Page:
ERISA Law 101

ERISA, the Employee Retirement Income Security Act, has been a source of confusion and frustration to many since it was signed into law – nearly 35 years ago. Originally enacted as an employee protection law, experts say that ERISA sometimes does just the opposite.

Attorney Ron Dean

We asked Ron Dean, a California attorney who has been engaged in employee benefits litigation primarily on behalf of participants for over 30 years, to explain ERISA’s history, modifications and which governmental agencies are involved. Here’s what he told us in a recent interview:

What is ERISA Law?

ERISA stands for Employee Retirement Income Security Act. It was signed by President Ford (remember him?) back on Labor Day in 1974. The original purpose of the Act was to address problems with corporate pension plans. When the Studebaker Motor Company went bankrupt many years before, it left the pension plan, and its workers, with no money and no remedy. Some say the real purpose was to address alleged mob interests in the Teamsters’ pension funds.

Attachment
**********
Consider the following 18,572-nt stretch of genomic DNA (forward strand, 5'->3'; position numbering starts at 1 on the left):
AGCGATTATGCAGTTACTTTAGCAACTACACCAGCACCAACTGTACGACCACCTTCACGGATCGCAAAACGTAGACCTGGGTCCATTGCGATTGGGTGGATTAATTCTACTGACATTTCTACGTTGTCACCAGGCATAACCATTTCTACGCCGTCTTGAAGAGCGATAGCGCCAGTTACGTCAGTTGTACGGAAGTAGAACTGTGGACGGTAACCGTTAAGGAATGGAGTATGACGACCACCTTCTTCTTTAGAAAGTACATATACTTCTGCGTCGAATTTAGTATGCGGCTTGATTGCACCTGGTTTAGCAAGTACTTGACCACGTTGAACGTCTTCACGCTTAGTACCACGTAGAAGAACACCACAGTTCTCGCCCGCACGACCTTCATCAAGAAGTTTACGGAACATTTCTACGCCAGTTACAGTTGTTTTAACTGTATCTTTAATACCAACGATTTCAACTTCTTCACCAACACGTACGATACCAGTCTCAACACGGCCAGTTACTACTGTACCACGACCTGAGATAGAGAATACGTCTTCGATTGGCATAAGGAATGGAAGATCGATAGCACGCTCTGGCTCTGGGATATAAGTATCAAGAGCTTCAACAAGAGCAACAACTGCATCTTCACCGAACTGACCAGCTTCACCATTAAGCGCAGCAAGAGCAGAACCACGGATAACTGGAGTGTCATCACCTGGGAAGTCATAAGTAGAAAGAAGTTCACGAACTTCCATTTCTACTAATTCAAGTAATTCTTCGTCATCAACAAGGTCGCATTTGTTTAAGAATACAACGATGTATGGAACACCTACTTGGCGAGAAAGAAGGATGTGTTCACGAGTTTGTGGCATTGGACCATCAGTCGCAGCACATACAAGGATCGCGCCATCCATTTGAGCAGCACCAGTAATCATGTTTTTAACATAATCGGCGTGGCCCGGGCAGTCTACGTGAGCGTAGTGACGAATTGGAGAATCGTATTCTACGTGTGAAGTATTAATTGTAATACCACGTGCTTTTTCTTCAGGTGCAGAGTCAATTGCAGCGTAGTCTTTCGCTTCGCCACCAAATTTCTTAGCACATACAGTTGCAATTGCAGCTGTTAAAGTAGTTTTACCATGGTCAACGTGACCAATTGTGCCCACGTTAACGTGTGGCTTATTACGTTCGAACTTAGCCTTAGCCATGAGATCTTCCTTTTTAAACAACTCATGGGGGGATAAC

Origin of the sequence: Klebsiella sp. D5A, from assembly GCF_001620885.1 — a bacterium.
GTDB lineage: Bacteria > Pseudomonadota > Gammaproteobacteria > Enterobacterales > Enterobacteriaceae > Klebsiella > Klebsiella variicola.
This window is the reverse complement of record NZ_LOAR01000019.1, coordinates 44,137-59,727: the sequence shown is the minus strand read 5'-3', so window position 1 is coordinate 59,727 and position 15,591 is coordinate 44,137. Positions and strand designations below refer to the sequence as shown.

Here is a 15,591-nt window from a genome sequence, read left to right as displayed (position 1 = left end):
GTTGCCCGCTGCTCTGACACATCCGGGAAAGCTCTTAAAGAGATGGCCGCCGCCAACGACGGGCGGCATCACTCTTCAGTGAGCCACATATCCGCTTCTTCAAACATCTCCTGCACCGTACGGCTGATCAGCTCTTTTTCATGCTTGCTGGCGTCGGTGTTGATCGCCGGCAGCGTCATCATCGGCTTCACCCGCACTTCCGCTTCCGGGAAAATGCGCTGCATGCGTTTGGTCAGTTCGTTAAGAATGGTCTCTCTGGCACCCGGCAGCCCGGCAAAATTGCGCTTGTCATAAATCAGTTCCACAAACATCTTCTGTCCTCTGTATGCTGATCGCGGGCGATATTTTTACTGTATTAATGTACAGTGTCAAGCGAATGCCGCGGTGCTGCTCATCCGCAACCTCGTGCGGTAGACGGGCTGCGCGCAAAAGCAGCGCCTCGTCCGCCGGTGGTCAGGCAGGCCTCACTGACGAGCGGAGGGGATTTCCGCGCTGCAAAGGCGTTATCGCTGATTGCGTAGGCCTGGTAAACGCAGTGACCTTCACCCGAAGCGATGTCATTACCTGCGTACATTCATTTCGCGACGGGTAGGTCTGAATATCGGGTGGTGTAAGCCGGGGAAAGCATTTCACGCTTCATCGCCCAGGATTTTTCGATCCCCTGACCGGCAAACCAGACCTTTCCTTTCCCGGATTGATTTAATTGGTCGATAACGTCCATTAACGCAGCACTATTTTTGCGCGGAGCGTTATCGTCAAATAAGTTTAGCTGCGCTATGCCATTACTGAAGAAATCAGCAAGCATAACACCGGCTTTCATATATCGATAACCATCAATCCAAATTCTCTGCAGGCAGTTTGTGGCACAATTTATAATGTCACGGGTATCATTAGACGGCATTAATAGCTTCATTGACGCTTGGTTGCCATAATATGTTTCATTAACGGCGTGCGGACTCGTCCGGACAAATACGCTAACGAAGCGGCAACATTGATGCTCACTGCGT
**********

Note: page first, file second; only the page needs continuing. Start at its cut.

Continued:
In any event, practically everything in the law talks about pension things and very little talks about disability, health, life or medical benefits. That’s because just as the law was entering its final draft, someone had the bright idea to add all employee benefits, not just pension benefits, to the bill. This had the effect of throwing out 200 years of developed law in those areas and substituting , well, practically nothing.

How has the Act been modified?

ERISA has been substantially amended at least 40 times since it was passed over 30 years ago. However, most of those changes deal with the pension provisions. There have been some changes in the medical coverage area (such as COBRA [the Consolidated Omnibus Budget Reconciliation Act of 1986] and HIPAA [the Health Insurance Portability and Accountability Act of 1996] providing for continued medical coverage after someone is no longer working for the company) and in the family law area providing for pension divisions and medical coverage for children following a divorce.

Which government agencies are involved?

Although the law originally gave the Departments of Labor and Treasury joint oversight for the administration of the law, in 1978 President Carter (remember him?) issued an order dividing the responsibilities between the two Departments.